The third quarter began like the first half. Miami picked up right where it left off, quickly and easily scoring a TD and a 3-point field goal, stretching their already seemingly unsurmountable big lead to 33-10. Did Coach Mike Riley and his coaches give any kind of Osborne-like speech at the break, make adjustments, and study any Polaroids Ö er Ö I mean drone emitted digital photos?

At the post-game press conference, Free Safety Nate Gerry went on about the Black Shirt mentality with each mind numbing question about how Nebraska did it. Got to hand it to them. The score could have been much worse, considering officials called back two Miami TDs for holding. Among cheating tactics: Two Canesí defensive backs were ejected. Two others were caught for blatant holds. Woah, the humanity.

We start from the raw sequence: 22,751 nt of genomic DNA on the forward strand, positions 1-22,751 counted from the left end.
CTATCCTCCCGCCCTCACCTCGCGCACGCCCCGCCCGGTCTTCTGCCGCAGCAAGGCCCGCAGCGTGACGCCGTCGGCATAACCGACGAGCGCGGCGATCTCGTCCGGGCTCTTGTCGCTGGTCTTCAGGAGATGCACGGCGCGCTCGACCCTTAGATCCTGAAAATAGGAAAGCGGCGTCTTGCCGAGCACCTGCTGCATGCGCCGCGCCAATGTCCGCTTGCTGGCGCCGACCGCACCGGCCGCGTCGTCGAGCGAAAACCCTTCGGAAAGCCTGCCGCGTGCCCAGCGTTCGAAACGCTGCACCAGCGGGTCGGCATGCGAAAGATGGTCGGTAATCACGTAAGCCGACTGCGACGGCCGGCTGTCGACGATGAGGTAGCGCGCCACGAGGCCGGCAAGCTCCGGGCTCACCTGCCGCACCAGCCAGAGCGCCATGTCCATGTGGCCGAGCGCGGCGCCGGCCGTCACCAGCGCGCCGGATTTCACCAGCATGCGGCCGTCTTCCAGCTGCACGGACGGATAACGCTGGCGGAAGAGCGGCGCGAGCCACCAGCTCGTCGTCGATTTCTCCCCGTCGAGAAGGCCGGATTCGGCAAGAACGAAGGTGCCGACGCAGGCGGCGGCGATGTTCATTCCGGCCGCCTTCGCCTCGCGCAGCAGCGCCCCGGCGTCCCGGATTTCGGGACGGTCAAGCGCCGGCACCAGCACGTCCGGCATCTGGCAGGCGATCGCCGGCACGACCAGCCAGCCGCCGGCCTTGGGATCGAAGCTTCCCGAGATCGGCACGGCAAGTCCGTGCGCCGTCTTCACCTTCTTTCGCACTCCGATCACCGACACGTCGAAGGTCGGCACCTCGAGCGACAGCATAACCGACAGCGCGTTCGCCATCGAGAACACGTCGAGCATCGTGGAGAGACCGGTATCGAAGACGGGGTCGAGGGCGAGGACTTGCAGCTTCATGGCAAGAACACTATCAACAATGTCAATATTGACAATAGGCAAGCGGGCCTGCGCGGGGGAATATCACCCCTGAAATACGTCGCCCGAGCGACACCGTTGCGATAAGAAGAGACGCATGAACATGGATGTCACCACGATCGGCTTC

As for the Huskers rally, I couldnít think of a more classically scripted fourth. Three TDs and a couple of two-point conversions by Nebraska, left Miami fans dazed and confused. As a TV viewer, I was reveling in some of the close-up expressions on their green and orange faces. Suddenly, I heard the faint echoes of Go Big Red in the nearly empty stadium. With 33 seconds on the clock, and the game tied 33-33, numerologists must have had a field day, as this was also the Huskersí third game of the season. My brotherís guests rushed back into the living room, overhearing the jubilant cheers Ė nay, yells Ė coming from my girlfriend and me. And, sheís but a novice fan, diligently taking notes on recruiting, the option, 4-3 defense, and learning what itís like to be a faithful supporter.